2. I feel like I can relate to the narrator of the poem. At one time or another we have all looked at birches bent over in the wind and imagined that some boy had been swinging them. I am drawn to the idea that he “likes” to see them that way, and that even though he realizes that it’s all because of the ice storm, he later goes on to say he still “prefers” to think of them as being swung by children. I often find myself in a similar mindset, and I think that’s why this poem struck such a cord with me at the time. My reading of the poem was that the speaker is not so interested in truth in the empirical, literal sense of the word, but in the truths we create for ourselves by attaching significance to things. It pleases the speaker to think of the birches as bent by children at play because it takes him back to his youth, to a time of innocence. The narrator seems weary and weighed down by the adult world and the hard, sad truths of life. He longs for the blissful way a child perceives the world, but he wants to return just long enough to escape the complexity of the real world for a moment. I’m often thinking about how I like to see the world in a lyrical or poetic way, imagining things to have a greater significance than they do.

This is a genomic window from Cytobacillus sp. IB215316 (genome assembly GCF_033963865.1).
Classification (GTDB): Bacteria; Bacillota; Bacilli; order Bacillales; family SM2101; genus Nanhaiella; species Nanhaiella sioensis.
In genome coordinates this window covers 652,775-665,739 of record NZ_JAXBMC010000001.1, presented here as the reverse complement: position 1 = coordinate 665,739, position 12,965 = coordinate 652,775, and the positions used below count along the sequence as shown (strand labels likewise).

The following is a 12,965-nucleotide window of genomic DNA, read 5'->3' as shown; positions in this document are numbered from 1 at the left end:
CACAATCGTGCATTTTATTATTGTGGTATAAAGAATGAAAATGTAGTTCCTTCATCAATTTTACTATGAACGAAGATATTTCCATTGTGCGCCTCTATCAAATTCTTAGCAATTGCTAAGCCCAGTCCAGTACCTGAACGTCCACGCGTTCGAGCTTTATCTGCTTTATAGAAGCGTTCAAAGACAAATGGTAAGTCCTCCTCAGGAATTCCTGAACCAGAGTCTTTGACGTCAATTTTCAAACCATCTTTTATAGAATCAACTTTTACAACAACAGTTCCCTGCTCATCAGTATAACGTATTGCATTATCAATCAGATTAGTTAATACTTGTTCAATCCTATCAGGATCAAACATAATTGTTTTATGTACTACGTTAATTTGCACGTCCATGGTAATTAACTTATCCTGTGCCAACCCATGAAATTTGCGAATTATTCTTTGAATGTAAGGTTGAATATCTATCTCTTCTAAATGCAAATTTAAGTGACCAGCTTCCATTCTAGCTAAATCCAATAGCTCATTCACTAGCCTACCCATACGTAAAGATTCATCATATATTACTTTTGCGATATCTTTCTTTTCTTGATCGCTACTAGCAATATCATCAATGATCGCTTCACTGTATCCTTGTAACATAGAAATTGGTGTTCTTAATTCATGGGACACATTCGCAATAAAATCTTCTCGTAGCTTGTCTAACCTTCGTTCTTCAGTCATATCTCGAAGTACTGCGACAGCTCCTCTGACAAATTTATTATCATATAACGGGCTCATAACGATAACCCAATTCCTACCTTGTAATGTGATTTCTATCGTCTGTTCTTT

3. The poem for me also exists as a kind of textual painting of the New England rural idyll. It makes me think of the paintings of Winslow Homer, and the winter scenes of Currier & Ives. Like a painting, it has the power to encapsulate a time, a place, and a way of life with a single image- the swinging of birches. This was a popular game for children in rural parts of New England, and something that both Frost and his children were fond of doing.